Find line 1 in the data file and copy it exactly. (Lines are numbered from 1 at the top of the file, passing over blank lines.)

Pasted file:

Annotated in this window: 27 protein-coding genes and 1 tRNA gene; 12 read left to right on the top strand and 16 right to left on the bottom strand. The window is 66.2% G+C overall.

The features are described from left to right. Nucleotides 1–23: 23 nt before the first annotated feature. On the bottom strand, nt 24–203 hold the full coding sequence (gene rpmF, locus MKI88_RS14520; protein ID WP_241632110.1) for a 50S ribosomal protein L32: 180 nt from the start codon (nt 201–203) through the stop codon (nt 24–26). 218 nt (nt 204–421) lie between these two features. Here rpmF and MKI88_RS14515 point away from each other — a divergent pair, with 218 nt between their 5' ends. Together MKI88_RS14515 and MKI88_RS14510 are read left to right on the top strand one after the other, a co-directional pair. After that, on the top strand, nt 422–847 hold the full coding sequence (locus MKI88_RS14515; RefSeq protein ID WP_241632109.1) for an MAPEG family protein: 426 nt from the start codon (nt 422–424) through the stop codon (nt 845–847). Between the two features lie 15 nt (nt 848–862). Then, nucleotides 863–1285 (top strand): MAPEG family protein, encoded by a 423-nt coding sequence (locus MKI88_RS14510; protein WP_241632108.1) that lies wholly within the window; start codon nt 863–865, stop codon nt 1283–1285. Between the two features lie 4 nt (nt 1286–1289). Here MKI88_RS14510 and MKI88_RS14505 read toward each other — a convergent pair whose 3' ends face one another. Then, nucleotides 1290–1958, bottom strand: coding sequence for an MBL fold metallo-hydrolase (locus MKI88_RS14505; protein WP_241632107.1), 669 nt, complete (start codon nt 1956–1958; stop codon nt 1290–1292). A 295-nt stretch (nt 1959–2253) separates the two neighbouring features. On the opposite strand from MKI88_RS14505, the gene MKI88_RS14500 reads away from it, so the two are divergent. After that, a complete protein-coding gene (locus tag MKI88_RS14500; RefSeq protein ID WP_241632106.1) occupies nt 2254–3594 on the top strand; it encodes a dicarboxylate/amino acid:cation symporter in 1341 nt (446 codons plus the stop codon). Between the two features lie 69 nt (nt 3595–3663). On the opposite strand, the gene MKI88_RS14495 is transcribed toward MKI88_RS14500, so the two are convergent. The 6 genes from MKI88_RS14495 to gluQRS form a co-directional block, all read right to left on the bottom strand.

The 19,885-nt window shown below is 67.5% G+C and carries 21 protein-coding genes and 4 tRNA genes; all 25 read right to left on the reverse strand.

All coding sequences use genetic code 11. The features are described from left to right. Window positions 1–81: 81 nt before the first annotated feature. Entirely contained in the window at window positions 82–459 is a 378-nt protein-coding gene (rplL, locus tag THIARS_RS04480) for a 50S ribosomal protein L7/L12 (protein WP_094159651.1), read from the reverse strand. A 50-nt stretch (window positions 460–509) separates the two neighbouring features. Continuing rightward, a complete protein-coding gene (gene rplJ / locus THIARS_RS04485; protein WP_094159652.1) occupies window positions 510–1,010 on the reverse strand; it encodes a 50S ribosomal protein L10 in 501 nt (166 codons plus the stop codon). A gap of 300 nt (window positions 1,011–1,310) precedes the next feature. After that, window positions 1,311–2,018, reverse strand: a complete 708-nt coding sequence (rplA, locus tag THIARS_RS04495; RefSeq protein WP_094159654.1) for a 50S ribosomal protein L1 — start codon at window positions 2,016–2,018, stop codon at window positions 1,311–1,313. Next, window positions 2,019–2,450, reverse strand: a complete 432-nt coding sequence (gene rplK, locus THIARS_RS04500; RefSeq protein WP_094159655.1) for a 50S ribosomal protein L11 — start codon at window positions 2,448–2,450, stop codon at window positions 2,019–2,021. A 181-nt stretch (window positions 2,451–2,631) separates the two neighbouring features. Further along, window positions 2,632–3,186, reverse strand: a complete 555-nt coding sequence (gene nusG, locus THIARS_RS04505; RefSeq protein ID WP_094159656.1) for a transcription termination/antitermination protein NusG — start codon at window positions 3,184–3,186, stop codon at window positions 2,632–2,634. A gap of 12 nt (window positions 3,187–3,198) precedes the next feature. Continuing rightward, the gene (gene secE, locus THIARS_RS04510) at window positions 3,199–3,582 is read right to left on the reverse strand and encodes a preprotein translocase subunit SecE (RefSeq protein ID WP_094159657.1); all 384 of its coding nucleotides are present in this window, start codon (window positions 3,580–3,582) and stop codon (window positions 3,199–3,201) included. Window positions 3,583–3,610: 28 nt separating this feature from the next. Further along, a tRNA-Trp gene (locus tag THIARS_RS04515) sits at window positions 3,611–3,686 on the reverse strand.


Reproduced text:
Annotated in this window: 27 protein-coding genes and 1 tRNA gene; 12 read left to right on the top strand and 16 right to left on the bottom strand. The window is 66.2% G+C overall.